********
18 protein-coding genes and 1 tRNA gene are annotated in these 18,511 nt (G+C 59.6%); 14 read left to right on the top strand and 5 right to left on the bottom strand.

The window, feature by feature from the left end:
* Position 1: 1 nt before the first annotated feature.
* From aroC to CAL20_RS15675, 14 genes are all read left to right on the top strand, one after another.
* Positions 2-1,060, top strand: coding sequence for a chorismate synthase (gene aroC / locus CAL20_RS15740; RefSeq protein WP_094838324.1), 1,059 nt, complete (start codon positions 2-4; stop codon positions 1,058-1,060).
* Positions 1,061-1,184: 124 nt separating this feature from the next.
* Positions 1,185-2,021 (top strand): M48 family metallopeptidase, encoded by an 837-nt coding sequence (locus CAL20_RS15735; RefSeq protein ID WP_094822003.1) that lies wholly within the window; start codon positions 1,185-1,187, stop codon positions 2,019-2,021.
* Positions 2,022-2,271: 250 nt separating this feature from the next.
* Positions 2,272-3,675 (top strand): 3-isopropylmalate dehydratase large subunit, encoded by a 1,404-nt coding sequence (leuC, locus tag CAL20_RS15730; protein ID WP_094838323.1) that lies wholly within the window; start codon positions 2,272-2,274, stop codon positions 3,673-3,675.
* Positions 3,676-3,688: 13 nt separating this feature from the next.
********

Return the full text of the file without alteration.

18 protein-coding genes and 1 tRNA gene are annotated in these 18,511 nt (G+C 59.6%); 14 read left to right on the top strand and 5 right to left on the bottom strand.

The window, feature by feature from the left end:
* Position 1: 1 nt before the first annotated feature.
* From aroC to CAL20_RS15675, 14 genes are all read left to right on the top strand, one after another.
* Positions 2-1,060, top strand: coding sequence for a chorismate synthase (gene aroC / locus CAL20_RS15740; RefSeq protein WP_094838324.1), 1,059 nt, complete (start codon positions 2-4; stop codon positions 1,058-1,060).
* Positions 1,061-1,184: 124 nt separating this feature from the next.
* Positions 1,185-2,021 (top strand): M48 family metallopeptidase, encoded by an 837-nt coding sequence (locus CAL20_RS15735; RefSeq protein ID WP_094822003.1) that lies wholly within the window; start codon positions 1,185-1,187, stop codon positions 2,019-2,021.
* Positions 2,022-2,271: 250 nt separating this feature from the next.
* Positions 2,272-3,675 (top strand): 3-isopropylmalate dehydratase large subunit, encoded by a 1,404-nt coding sequence (leuC, locus tag CAL20_RS15730; protein ID WP_094838323.1) that lies wholly within the window; start codon positions 2,272-2,274, stop codon positions 3,673-3,675.
* Positions 3,676-3,688: 13 nt separating this feature from the next.